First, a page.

As a boy, Giles Mongare loved school, never missing a day. Though he enjoyed great relationships with his teachers, his passion for music, sports, and his friends all enhanced his love for school. At 18, he joined the Army as a musician before attending the Royal Military School of Music. Two years after attending the Royal Military School of Music, Giles served in the first Gulf War as a paramedic and musician before deployment to Northern Ireland. Surprisingly, it was his time in the military that led him to a career in education. Giles recounts:
"Part of the role of a military musician is to tour the country on recruitment campaigns. The role took me into schools where I got to work with and teach kids that were like me when I was at school! This was amazing, and it wasn't long before I realized that a career in the classroom was what I really wanted."
Giles earned his teaching qualifications at the University of Birmingham and accepted a music teaching post in Somerset, England before moving into the private sector. He worked for a record company and tutored extraordinarily talented musicians, who required education outside of a traditional school due to professional commitments. This job lead to a Giles accepting a position with the Local Educational Agency (LEA) music service and the opportunity to work with leaders and heads of school who instilled in him a passion for school improvement.
A desire to explore the world inspired Giles's decision to move overseas, when a position for head of the music department opened up at a school in Malaysia. He next landed a position in Thailand, where he quickly rose to Assistant Head and Deputy Head. Once Giles completed the National Professional Qualification for Headship (NPQH) in 2010, he accepted his first headship in Malaysia. A few years later, he took his current headship in Dubai. With the help of the Search Associates website and his Associate, Executive Vice President David Cope, Giles has recently landed his third headship, which will take him back to Malaysia. He offers some tips to those looking for a new position:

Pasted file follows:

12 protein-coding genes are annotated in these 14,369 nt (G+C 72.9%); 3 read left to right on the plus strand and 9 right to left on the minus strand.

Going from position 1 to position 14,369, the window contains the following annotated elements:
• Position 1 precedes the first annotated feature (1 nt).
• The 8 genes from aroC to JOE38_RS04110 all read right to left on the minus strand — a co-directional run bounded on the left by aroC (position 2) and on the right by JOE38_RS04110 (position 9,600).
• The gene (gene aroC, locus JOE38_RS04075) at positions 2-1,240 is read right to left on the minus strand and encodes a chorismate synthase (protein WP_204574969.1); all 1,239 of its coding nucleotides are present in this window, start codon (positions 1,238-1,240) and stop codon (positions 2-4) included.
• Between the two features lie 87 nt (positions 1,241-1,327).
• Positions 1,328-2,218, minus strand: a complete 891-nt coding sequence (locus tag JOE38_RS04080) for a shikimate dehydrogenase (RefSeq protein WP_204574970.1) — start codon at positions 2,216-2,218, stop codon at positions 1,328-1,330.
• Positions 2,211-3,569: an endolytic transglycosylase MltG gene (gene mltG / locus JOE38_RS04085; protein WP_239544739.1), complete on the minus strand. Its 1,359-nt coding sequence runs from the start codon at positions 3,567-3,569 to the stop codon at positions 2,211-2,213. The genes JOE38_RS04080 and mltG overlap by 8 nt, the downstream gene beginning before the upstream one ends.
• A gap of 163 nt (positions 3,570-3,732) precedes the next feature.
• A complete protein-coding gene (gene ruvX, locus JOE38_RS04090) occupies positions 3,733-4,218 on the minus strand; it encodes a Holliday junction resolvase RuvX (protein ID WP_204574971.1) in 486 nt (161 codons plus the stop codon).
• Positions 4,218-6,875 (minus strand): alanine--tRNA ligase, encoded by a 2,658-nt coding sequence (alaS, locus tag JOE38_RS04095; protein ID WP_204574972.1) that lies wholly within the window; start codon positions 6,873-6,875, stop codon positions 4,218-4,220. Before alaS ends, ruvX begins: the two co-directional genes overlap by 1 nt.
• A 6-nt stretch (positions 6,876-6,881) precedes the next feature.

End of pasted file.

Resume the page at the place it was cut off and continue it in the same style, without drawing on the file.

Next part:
"Knowing when it's time to move on from your current role is important… If you're looking for a headship or senior leadership team role, start looking early—September! Don't start looking in March—it's too late… Search Associates gives you a person to work with. This is really important. Building a relationship and having someone who keeps in regular touch with progress or provides feedback when things don't go well is so important."
If one were to boil Giles's job search advice down to one imperative, it would be to have confidence: have confidence that you'll find a job, and have the confidence to be picky. Giles exclaims, "I try to look at it as a two-way street. Schools are on interview too!"
Giles believes it is good to admit where you don't want to work, but once interested in a school and a position, you should "dig around" to get a general idea about the school culture, including values and processes. Imagine living in the country for a number of years. Will your own kids do well there? Will your partner be able to work? Find answers to some key questions through the internet and during the interview. What will the school offer you professionally? How long has the current head been there? What is staff turnover like? What is the school's governance structure? What are exam results? Giles, who has been on both sides of the recruiting table, speaks from experience when instructing candidates:
"Do your homework!… Teaching overseas can be amazing, but it can become a nightmare if you're not prepared. If it sounds too good to be true, it probably is!! Don't be too quick to accept the first offer you get—you're better than that!! Remember, they need you as much as you need them… Don't be afraid to ask good, searching questions at interview."